Smartwatches.. they seem so interesting, and are going through so many rapid revisions lately. Apple, Samsung, LG, Huawei, and a ton of other brands all make them. But are they actually worth it? Do I really need to have a tiny digital computer on my wrist? Do I really really really need to be able to see every notification at all times? Do I want to have to worry about the battery life of my watch? Will being able to granularly track my every metric, notification, and piece of data really benefit me? I don’t know – but luckily Huawei is right there for me, providing the opportunity to try out the new Huawei Watch 2 smartwatch for a bit.

The Huawei Watch 2 is Huawei’s newest smartwatch, and packs just about everything you could want in a modern smartwatch, at least in terms of technical specs, into its relatively slim case. This includes LTE, Wifi, and Bluetooth connectivity, as well as water resistance, GPS, Android Pay, and customizable watch faces. However, for what it has in tech specs, it leaves a lot on the table in the realm of style and heritage. After a week of daily wear, it really is just a computer on your wrist, ripe to be replaced by the next best thing as soon as a new one is released.

First Impressions

After fishing the Watch2 out of it’s relatively small and slick box, I was initally struck by how slim it is. This is not some huge hulking piece of plastic on your wrist – what it is is a modest sized piece of plastic on your wrist, and one that is actually not that obtrusive to wear. After putting it on and fiddling around for a bit, I quickly forgot I was wearing it – which is a pretty good sign for a tiny wrist computer. I was also immediately confused by the 0-60 markers around the polished bezel – since this is a smartwatch with interchangeable faces, there are very few times that a marked bezel would actually be necessary, or advised. I also noted the initial setup of Android Wear – I downloaded an app on my iPhoneX, paired it with the watch, and from there the initial setup went relatively smoothly.

Fit and Finish

As far as hardware goes for a plastic watch, the finish is just fine – there aren’t any sharp edges, and the DLC-like polish on the bezel is a nice touch. The buttons seem clicky and responsive. The rubber strap is flexible, but not overly stretch. The color – grey with white flecks and yellow buttons – is downright ugly. Looking at this thing on my wrist, I feel like I’m wearing the rubber floor my my gym.. on my wrist.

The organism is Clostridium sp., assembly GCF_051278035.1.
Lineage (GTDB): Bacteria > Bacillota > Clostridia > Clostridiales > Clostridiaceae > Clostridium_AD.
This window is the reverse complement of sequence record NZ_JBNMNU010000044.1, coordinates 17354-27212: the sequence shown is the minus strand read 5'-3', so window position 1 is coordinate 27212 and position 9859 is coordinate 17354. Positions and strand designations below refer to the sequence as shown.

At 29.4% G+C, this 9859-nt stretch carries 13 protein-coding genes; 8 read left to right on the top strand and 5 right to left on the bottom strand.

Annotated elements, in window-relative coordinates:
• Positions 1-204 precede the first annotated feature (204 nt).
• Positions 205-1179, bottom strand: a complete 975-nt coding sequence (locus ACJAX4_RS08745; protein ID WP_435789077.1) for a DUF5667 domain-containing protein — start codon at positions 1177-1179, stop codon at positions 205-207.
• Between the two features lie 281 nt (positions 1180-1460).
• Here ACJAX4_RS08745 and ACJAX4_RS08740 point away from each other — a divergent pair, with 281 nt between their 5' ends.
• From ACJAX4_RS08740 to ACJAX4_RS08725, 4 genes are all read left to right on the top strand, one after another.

Android wear, the OS this watch runs, is relatively simple and easy to navigate around. It packs a lot of functionality into a small package, and on that small screen, that’s a lot to manage. So, despite all of the features of the watch, I don’t think I really got around to trying them all out.. most likely because there was just no reason. Clicking around on that super small screen just doesn’t appeal to me, and the Android Wear iOS app provides only the most basic of configurability for the watch.

On the Wrist

On the wrist, the Watch 2 is lightweight and slim for a smartwatch, with no real big comfort drawbacks. The only note on comfort is that plastic patch on the back that houses the heartrate sensor – it gets a bit sticky on the wrist, causing the watch to bind a bit. I usually wear my watches a little loose and like them moving with me throughout the day – so the feeling of this thing sticking to my wrist was a bit weird.

The big issue with wearing the Watch 2 is its style – there’s virtually none. It looks like I’m wearing the rubber flooring of my gym on my wrist. The markings on the bezel and inexplicable, and the yellow plastic buttons stick out and scream “cheap!”. I suppose as a sports watch it doesn’t really matter what it looks like. But for an every day wearing watch that I’d want to wear all day every day to track my movement and activity levels and deliver all the day-to-day notifications and reminders smartwatch wearers think they need, this thing sets me back to middle school style levels.